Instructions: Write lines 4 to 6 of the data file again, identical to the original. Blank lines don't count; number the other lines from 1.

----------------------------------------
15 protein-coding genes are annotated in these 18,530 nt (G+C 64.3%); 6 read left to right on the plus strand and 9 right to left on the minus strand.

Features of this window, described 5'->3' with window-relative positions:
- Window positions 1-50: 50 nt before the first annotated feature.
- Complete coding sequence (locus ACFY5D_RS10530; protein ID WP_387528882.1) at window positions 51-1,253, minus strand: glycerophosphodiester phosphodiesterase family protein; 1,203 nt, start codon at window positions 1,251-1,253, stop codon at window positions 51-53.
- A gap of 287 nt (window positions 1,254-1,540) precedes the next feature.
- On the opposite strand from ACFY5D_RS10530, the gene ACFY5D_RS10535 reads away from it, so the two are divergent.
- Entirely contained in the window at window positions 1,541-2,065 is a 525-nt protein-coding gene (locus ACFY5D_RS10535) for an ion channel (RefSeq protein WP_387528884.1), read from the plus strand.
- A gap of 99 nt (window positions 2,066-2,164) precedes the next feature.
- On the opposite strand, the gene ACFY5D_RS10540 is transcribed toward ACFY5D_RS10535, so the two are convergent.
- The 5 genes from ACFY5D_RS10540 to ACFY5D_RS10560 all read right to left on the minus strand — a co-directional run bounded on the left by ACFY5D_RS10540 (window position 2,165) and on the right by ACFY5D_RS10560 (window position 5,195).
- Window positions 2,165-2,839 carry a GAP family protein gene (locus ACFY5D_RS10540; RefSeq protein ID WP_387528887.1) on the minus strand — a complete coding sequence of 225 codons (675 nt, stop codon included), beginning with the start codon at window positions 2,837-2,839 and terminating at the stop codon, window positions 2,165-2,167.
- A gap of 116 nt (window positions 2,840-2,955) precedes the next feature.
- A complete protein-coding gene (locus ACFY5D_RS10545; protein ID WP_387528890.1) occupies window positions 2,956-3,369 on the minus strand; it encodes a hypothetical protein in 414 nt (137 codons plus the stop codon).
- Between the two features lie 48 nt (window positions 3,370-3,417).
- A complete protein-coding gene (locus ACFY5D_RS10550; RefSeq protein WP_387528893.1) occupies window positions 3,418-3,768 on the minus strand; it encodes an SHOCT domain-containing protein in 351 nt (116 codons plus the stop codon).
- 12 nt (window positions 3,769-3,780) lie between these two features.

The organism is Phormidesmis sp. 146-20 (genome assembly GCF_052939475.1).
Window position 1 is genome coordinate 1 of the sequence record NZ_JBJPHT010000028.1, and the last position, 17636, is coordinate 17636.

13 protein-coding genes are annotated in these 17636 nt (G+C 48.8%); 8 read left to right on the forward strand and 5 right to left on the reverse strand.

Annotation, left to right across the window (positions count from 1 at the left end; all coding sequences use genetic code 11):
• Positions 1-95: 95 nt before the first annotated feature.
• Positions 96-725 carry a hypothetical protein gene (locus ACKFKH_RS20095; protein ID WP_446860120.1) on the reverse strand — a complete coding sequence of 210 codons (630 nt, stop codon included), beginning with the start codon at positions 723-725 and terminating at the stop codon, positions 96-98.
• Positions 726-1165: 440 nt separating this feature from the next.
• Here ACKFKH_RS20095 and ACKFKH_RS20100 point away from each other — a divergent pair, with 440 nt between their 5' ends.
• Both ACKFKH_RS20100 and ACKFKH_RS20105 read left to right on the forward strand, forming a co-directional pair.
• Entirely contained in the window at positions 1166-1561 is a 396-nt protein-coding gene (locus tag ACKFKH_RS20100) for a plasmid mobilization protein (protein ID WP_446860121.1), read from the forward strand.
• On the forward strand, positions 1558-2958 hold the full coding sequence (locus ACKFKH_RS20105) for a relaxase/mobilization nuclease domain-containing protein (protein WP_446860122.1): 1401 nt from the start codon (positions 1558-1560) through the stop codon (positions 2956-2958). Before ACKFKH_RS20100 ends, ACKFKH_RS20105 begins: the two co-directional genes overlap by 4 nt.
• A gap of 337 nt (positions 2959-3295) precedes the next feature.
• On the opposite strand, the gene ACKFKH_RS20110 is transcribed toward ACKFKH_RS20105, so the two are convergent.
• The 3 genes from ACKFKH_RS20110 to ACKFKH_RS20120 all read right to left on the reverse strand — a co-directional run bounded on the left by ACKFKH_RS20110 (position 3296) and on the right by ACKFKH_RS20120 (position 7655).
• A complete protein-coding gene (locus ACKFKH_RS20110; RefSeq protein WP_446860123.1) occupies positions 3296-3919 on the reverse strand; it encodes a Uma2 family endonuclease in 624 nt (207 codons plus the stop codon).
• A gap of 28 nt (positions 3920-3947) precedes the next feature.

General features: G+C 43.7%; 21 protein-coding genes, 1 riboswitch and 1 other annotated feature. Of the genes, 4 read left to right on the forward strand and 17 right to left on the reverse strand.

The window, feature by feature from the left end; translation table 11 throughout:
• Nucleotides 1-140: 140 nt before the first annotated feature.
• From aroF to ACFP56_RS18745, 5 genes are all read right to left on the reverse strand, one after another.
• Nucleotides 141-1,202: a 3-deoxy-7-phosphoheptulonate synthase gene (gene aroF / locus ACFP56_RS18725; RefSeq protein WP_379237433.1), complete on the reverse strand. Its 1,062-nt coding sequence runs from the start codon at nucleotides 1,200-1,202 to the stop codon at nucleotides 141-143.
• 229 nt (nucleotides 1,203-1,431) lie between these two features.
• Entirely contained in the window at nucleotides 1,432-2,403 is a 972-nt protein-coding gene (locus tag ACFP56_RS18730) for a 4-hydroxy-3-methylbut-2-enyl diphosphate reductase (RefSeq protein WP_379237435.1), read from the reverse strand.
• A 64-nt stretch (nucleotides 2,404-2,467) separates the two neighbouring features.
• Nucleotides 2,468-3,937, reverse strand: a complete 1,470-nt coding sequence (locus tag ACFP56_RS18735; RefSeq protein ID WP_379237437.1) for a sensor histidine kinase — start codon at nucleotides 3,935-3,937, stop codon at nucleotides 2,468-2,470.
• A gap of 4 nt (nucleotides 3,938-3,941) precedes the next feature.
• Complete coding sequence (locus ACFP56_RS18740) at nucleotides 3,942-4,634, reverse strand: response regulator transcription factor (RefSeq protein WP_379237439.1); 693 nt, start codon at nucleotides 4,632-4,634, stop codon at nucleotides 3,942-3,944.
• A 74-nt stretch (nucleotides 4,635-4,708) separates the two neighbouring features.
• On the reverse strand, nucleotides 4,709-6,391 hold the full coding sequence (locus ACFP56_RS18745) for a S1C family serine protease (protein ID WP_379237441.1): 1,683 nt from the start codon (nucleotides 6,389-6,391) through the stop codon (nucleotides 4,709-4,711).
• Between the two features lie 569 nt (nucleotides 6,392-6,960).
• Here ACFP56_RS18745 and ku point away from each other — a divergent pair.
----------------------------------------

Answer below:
- Complete coding sequence (locus ACFY5D_RS10530; protein ID WP_387528882.1) at window positions 51-1,253, minus strand: glycerophosphodiester phosphodiesterase family protein; 1,203 nt, start codon at window positions 1,251-1,253, stop codon at window positions 51-53.
- A gap of 287 nt (window positions 1,254-1,540) precedes the next feature.
- On the opposite strand from ACFY5D_RS10530, the gene ACFY5D_RS10535 reads away from it, so the two are divergent.